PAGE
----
CANHU often assigns reports to the county in which the child will be located within the next twenty-four (24) hours, even when that is not the child’s residence county. This is done to help ensure the child is located within the response priority timeframes. Examples of these situations include: child(ren) on a weekend visit with a non-custodial parent, child is hospitalized and an emergency response is indicated, or child is placed in a residential facility.
Often, it is more appropriate for the residence county to complete the report than the non-residence county, requiring a transfer of report assignment. Examples of such situations include, but are not limited to:
- Child is CD custody in County A, but placed in County B. A hotline is received in County B, but the allegations are on the parents of the child who reside in County A.
- Child is hospitalized in County A due to physical abuse injuries. The family resides and the incident occurred in County B.
If a family moves from a county during an Investigation, Family Assessment, or Juvenile Assessment, the decision to transfer the report to the new residence county should be handled on a case-by-case basis. Things that should be considered prior to requesting or accepting report transfer include, but are not limited to:
- How much of the report is left to complete? If the prior residence county has completed the bulk of the report, it may be more appropriate for that county to conclude the report. If safety has not yet been assured, or if only minimal contacts have been made, it may be more appropriate for the new residence county to conclude the report.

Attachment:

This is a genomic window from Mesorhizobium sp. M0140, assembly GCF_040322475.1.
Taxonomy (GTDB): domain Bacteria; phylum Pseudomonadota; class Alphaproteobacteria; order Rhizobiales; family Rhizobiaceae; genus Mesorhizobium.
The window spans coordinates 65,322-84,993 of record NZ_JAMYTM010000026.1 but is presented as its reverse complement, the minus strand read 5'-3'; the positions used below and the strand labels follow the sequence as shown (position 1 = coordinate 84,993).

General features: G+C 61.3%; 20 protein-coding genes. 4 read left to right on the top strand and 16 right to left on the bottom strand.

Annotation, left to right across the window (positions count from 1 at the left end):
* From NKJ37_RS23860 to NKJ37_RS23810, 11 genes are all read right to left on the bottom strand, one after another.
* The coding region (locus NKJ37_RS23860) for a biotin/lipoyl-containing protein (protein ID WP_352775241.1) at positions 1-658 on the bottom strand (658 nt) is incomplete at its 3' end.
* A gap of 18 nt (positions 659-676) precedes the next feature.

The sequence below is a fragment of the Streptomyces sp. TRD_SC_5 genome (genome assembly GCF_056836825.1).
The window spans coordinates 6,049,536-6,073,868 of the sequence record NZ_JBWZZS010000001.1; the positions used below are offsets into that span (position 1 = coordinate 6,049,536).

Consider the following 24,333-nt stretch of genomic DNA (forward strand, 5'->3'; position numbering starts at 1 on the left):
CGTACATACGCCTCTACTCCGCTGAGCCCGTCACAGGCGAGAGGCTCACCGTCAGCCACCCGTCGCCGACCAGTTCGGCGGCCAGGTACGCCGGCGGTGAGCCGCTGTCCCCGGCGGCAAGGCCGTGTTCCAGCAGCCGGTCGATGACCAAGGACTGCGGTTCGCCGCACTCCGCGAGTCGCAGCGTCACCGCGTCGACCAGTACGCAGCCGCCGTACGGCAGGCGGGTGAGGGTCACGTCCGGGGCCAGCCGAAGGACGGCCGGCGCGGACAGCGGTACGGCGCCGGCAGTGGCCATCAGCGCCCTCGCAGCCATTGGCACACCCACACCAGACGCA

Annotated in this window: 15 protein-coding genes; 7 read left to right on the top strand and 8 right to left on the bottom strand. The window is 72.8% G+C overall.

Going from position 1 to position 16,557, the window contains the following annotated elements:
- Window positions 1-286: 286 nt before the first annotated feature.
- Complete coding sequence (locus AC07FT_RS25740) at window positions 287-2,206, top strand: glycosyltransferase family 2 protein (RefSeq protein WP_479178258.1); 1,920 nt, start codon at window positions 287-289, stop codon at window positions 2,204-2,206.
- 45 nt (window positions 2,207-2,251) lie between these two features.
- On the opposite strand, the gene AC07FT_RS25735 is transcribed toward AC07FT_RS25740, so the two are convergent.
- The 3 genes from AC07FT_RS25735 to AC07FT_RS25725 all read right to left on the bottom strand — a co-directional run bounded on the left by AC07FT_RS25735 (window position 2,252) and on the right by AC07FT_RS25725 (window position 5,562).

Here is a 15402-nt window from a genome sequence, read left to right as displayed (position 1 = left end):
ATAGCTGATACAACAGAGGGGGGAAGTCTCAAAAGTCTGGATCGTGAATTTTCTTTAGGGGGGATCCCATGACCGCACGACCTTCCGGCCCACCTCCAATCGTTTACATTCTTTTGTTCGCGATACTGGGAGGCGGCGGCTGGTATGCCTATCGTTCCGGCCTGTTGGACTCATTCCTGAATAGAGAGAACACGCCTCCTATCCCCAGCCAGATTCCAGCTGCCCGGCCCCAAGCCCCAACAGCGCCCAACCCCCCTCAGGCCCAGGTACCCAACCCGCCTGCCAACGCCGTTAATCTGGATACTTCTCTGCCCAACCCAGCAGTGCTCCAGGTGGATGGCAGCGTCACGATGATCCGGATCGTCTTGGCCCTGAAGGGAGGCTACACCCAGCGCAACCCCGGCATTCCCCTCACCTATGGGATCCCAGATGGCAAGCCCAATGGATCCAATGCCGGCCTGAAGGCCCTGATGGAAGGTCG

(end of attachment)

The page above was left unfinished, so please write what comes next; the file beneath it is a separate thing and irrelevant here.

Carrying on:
- Are the needs of the family such that they are best addressed by in-depth assessment and linkage to resources in the new residence county?
There are times when a report is assigned to a county incorrectly. If this occurred due to an error by CANHU staff, CANHU can re-assign the report to the correct county. CANHU should be notified of the error within a reasonable time frame so that the correct county can make timely initial contact.
There may be times that, once the report is initiated, the worker determines the family does not reside in the county. Staff in the county the report was initially assigned to should contact staff in the correct residence county to request report transfer. Examples of these types of situations include, but are not limited to:
- The parent and child(ren) left the household address as a result of the incident and are now staying with relatives in another county.
- The child was hospitalized in County A, but was discharged and returned to County B before the worker was able to make initial contact.
The Out-of-Home Investigation (OHI) Unit will follow the same transfer procedures. If, upon initial investigation, the report should be transferred from the county to OHI, or from OHI to the county, staff should confirm with staff in the other county/unit before requesting CANHU to transfer.
The safety of the child(ren) and the needs of the family should always be given first priority when deciding to accept transfer. Prior to accepting transfer, the receiving county may wish to first complete a courtesy request to ensure the report is appropriate for transfer. It is never appropriate to refuse transfer solely based on the sending county’s failure or inability to make initial contact timeframes. Staff should use their supervisory chain of command when they encounter difficulties in transferring reports.